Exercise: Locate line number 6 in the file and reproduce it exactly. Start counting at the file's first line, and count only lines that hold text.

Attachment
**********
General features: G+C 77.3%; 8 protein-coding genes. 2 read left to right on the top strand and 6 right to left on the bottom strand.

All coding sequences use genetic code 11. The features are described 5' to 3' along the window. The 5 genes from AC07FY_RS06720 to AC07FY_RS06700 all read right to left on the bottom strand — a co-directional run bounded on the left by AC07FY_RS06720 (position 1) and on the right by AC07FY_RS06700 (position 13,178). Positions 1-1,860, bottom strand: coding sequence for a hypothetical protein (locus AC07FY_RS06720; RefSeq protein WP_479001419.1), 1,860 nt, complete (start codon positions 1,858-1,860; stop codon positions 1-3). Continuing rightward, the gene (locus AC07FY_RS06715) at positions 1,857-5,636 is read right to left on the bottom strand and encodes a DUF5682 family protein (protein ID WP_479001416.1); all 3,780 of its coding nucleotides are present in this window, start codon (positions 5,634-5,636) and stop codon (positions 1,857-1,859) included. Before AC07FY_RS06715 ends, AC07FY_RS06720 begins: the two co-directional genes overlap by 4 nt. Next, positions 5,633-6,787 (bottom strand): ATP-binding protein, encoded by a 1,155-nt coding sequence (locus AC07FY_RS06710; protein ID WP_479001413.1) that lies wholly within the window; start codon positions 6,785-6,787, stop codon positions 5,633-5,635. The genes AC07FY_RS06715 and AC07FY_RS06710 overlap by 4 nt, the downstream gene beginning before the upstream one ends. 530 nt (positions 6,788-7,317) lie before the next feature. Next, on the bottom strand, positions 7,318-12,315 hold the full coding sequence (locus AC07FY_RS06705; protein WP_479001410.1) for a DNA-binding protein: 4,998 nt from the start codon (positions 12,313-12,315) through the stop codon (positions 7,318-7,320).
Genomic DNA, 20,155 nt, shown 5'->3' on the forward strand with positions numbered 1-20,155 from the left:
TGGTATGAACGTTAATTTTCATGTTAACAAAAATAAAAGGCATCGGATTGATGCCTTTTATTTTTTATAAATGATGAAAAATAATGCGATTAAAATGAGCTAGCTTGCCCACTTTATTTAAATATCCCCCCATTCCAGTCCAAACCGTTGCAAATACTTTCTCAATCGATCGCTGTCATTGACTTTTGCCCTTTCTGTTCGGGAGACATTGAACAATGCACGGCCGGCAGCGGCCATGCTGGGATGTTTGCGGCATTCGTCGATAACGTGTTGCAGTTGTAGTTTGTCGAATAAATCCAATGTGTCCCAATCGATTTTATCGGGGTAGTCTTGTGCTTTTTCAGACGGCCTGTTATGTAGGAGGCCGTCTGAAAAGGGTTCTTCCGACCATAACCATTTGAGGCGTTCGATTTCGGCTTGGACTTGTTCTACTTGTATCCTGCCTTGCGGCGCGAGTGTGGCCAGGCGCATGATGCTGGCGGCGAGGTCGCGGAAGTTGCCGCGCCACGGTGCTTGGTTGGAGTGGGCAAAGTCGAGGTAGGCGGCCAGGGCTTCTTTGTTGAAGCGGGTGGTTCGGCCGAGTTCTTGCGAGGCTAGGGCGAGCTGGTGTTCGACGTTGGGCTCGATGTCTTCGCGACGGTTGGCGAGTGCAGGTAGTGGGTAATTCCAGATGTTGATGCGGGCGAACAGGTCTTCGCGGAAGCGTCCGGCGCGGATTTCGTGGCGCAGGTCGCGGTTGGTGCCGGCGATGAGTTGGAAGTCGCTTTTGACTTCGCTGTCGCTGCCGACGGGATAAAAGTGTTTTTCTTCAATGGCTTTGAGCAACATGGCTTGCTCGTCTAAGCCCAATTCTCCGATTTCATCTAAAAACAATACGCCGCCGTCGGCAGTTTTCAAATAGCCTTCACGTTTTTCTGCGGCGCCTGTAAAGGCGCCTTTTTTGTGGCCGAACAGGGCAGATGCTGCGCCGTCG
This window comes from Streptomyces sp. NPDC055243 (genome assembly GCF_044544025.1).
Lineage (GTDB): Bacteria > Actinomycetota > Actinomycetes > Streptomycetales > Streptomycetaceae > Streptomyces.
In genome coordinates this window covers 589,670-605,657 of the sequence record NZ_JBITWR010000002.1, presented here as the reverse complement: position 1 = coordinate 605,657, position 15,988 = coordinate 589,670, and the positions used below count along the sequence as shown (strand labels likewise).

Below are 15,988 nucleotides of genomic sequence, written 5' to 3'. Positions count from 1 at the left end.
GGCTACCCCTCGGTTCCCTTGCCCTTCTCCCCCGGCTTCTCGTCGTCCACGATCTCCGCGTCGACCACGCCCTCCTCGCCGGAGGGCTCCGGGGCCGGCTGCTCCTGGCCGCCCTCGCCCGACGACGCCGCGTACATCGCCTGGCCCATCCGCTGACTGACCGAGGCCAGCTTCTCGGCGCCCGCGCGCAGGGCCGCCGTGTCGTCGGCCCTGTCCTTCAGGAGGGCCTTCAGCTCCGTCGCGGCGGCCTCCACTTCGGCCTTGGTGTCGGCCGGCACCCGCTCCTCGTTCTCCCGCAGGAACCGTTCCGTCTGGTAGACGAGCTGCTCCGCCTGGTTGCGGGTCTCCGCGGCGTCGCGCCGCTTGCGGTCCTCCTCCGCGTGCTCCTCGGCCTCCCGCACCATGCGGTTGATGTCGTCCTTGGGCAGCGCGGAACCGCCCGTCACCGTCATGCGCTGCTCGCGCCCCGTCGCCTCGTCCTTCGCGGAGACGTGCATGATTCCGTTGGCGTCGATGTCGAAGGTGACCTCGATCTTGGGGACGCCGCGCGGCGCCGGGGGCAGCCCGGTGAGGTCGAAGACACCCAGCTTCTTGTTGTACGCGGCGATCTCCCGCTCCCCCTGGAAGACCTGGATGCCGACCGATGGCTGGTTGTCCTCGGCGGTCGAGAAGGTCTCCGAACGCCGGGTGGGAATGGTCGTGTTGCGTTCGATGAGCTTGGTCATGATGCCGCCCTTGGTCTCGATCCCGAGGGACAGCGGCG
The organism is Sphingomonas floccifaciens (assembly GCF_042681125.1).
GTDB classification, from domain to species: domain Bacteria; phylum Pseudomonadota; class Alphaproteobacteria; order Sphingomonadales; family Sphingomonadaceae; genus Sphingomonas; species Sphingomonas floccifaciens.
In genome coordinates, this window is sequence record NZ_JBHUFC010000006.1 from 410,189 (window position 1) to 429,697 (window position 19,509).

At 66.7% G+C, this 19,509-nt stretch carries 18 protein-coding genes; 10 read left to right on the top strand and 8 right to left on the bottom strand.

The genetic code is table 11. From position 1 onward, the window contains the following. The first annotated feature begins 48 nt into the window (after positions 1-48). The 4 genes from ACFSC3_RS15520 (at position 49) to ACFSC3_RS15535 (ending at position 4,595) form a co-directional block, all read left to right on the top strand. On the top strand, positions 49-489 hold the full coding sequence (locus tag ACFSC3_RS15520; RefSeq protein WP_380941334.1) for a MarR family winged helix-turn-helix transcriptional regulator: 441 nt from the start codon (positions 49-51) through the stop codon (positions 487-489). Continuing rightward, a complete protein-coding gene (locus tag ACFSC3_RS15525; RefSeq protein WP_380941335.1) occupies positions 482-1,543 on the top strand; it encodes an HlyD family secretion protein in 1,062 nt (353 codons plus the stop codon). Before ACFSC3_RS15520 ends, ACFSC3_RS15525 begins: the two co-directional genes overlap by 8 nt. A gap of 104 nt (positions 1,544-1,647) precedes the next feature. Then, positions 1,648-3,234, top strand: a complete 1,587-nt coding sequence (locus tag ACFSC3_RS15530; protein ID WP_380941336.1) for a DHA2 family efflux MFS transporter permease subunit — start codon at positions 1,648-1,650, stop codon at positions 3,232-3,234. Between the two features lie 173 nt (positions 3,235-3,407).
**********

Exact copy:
Lineage (GTDB): Bacteria > Actinomycetota > Actinomycetes > Streptomycetales > Streptomycetaceae > Streptomyces.